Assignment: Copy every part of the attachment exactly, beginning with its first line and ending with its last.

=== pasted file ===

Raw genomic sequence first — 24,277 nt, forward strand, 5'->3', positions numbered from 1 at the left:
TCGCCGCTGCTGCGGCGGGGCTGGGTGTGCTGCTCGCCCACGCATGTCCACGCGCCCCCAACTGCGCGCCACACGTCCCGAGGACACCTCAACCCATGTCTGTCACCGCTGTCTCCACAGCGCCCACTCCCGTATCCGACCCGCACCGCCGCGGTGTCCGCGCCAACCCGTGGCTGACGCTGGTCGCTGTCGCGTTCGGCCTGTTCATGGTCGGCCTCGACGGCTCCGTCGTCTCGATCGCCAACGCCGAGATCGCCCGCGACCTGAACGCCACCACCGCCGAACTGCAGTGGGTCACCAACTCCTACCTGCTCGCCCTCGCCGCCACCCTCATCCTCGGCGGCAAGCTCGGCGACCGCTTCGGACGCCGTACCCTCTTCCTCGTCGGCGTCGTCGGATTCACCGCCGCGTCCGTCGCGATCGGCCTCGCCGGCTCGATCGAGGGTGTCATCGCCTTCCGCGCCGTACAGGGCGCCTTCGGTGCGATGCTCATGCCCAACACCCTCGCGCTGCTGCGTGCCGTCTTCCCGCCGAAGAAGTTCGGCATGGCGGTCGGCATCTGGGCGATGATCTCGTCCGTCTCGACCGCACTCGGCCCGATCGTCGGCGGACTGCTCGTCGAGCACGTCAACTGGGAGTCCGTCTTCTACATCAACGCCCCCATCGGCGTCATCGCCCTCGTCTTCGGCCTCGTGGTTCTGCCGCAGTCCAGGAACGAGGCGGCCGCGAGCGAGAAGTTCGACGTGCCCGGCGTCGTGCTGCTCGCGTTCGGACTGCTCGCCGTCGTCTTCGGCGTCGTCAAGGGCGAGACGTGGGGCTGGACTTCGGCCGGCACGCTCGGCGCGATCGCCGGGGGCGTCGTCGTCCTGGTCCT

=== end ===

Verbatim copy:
Raw genomic sequence first — 24,277 nt, forward strand, 5'->3', positions numbered from 1 at the left:
TCGCCGCTGCTGCGGCGGGGCTGGGTGTGCTGCTCGCCCACGCATGTCCACGCGCCCCCAACTGCGCGCCACACGTCCCGAGGACACCTCAACCCATGTCTGTCACCGCTGTCTCCACAGCGCCCACTCCCGTATCCGACCCGCACCGCCGCGGTGTCCGCGCCAACCCGTGGCTGACGCTGGTCGCTGTCGCGTTCGGCCTGTTCATGGTCGGCCTCGACGGCTCCGTCGTCTCGATCGCCAACGCCGAGATCGCCCGCGACCTGAACGCCACCACCGCCGAACTGCAGTGGGTCACCAACTCCTACCTGCTCGCCCTCGCCGCCACCCTCATCCTCGGCGGCAAGCTCGGCGACCGCTTCGGACGCCGTACCCTCTTCCTCGTCGGCGTCGTCGGATTCACCGCCGCGTCCGTCGCGATCGGCCTCGCCGGCTCGATCGAGGGTGTCATCGCCTTCCGCGCCGTACAGGGCGCCTTCGGTGCGATGCTCATGCCCAACACCCTCGCGCTGCTGCGTGCCGTCTTCCCGCCGAAGAAGTTCGGCATGGCGGTCGGCATCTGGGCGATGATCTCGTCCGTCTCGACCGCACTCGGCCCGATCGTCGGCGGACTGCTCGTCGAGCACGTCAACTGGGAGTCCGTCTTCTACATCAACGCCCCCATCGGCGTCATCGCCCTCGTCTTCGGCCTCGTGGTTCTGCCGCAGTCCAGGAACGAGGCGGCCGCGAGCGAGAAGTTCGACGTGCCCGGCGTCGTGCTGCTCGCGTTCGGACTGCTCGCCGTCGTCTTCGGCGTCGTCAAGGGCGAGACGTGGGGCTGGACTTCGGCCGGCACGCTCGGCGCGATCGCCGGGGGCGTCGTCGTCCTGGTCCT